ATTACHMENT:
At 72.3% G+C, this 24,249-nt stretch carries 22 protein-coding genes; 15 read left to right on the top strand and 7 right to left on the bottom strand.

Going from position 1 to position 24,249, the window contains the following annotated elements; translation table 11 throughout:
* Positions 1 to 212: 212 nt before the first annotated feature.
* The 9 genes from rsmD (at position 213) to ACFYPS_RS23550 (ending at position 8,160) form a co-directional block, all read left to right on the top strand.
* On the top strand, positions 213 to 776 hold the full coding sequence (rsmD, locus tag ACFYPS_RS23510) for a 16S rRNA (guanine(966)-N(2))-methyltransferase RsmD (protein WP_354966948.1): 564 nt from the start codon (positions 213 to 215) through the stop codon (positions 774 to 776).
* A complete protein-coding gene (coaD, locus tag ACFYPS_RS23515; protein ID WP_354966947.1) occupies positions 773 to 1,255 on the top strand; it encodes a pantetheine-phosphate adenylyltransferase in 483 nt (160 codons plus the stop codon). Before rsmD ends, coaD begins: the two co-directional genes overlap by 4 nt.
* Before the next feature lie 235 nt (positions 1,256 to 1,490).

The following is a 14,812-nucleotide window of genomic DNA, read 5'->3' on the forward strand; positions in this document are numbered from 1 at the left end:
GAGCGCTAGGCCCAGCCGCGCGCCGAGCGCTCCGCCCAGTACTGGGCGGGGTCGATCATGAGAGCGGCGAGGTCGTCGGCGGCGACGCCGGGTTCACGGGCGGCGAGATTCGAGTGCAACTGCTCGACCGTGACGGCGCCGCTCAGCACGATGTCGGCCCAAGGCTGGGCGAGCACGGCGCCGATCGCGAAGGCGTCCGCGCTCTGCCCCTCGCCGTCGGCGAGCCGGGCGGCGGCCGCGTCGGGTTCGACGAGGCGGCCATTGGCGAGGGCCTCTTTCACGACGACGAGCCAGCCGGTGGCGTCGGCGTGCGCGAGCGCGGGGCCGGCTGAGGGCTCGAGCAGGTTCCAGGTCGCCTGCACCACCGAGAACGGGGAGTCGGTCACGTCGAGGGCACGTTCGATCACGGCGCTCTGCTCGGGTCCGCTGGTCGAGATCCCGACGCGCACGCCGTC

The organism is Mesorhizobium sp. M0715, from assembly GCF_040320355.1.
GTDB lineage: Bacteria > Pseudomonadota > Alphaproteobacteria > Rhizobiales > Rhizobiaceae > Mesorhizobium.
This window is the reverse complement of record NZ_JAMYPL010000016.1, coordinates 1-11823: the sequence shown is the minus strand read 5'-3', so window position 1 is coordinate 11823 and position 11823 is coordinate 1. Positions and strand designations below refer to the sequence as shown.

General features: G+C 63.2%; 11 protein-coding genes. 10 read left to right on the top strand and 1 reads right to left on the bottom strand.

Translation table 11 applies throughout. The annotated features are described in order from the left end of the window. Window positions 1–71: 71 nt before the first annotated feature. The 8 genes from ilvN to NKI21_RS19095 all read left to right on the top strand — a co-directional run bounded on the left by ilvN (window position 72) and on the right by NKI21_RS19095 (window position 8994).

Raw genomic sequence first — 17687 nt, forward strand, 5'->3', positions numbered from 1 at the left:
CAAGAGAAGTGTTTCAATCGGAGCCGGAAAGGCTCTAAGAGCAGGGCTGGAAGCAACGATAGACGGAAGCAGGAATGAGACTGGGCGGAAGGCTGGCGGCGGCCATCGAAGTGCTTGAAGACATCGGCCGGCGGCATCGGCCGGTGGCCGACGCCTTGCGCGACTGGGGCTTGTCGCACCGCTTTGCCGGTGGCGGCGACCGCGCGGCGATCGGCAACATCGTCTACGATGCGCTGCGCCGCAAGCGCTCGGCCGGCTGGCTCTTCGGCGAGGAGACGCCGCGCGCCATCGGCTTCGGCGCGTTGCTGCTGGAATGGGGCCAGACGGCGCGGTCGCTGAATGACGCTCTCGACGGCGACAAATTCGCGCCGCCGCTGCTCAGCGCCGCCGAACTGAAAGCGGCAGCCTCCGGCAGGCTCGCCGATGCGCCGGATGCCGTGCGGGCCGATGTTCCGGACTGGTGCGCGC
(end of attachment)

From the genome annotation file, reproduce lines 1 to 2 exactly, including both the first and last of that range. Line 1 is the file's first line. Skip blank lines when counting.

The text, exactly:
At 72.3% G+C, this 24,249-nt stretch carries 22 protein-coding genes; 15 read left to right on the top strand and 7 right to left on the bottom strand.

Going from position 1 to position 24,249, the window contains the following annotated elements; translation table 11 throughout: